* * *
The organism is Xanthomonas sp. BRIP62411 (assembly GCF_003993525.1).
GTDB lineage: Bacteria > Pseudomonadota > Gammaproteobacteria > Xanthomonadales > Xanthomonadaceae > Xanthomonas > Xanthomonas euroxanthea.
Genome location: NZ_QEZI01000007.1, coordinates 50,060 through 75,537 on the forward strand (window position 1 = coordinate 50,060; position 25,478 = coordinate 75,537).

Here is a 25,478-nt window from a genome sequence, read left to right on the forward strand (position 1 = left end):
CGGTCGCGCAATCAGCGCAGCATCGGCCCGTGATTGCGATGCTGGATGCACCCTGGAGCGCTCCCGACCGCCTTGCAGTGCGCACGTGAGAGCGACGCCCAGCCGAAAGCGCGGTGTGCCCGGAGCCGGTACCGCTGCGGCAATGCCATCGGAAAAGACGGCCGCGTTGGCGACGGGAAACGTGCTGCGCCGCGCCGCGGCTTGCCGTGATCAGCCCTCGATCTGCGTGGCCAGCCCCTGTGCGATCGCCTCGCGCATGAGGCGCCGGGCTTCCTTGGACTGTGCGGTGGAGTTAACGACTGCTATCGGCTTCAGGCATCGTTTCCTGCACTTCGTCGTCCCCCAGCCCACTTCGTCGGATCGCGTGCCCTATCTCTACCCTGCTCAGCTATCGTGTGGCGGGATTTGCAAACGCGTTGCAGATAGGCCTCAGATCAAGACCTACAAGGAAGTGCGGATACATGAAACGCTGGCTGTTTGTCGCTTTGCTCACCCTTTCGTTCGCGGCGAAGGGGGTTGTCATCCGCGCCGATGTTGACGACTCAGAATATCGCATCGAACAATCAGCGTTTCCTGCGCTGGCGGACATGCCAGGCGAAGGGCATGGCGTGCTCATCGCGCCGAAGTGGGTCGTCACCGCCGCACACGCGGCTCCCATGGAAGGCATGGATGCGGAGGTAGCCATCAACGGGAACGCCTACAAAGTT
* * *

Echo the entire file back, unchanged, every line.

The organism is Xanthomonas sp. BRIP62411 (assembly GCF_003993525.1).
GTDB lineage: Bacteria > Pseudomonadota > Gammaproteobacteria > Xanthomonadales > Xanthomonadaceae > Xanthomonas > Xanthomonas euroxanthea.
Genome location: NZ_QEZI01000007.1, coordinates 50,060 through 75,537 on the forward strand (window position 1 = coordinate 50,060; position 25,478 = coordinate 75,537).

Here is a 25,478-nt window from a genome sequence, read left to right on the forward strand (position 1 = left end):
CGGTCGCGCAATCAGCGCAGCATCGGCCCGTGATTGCGATGCTGGATGCACCCTGGAGCGCTCCCGACCGCCTTGCAGTGCGCACGTGAGAGCGACGCCCAGCCGAAAGCGCGGTGTGCCCGGAGCCGGTACCGCTGCGGCAATGCCATCGGAAAAGACGGCCGCGTTGGCGACGGGAAACGTGCTGCGCCGCGCCGCGGCTTGCCGTGATCAGCCCTCGATCTGCGTGGCCAGCCCCTGTGCGATCGCCTCGCGCATGAGGCGCCGGGCTTCCTTGGACTGTGCGGTGGAGTTAACGACTGCTATCGGCTTCAGGCATCGTTTCCTGCACTTCGTCGTCCCCCAGCCCACTTCGTCGGATCGCGTGCCCTATCTCTACCCTGCTCAGCTATCGTGTGGCGGGATTTGCAAACGCGTTGCAGATAGGCCTCAGATCAAGACCTACAAGGAAGTGCGGATACATGAAACGCTGGCTGTTTGTCGCTTTGCTCACCCTTTCGTTCGCGGCGAAGGGGGTTGTCATCCGCGCCGATGTTGACGACTCAGAATATCGCATCGAACAATCAGCGTTTCCTGCGCTGGCGGACATGCCAGGCGAAGGGCATGGCGTGCTCATCGCGCCGAAGTGGGTCGTCACCGCCGCACACGCGGCTCCCATGGAAGGCATGGATGCGGAGGTAGCCATCAACGGGAACGCCTACAAAGTT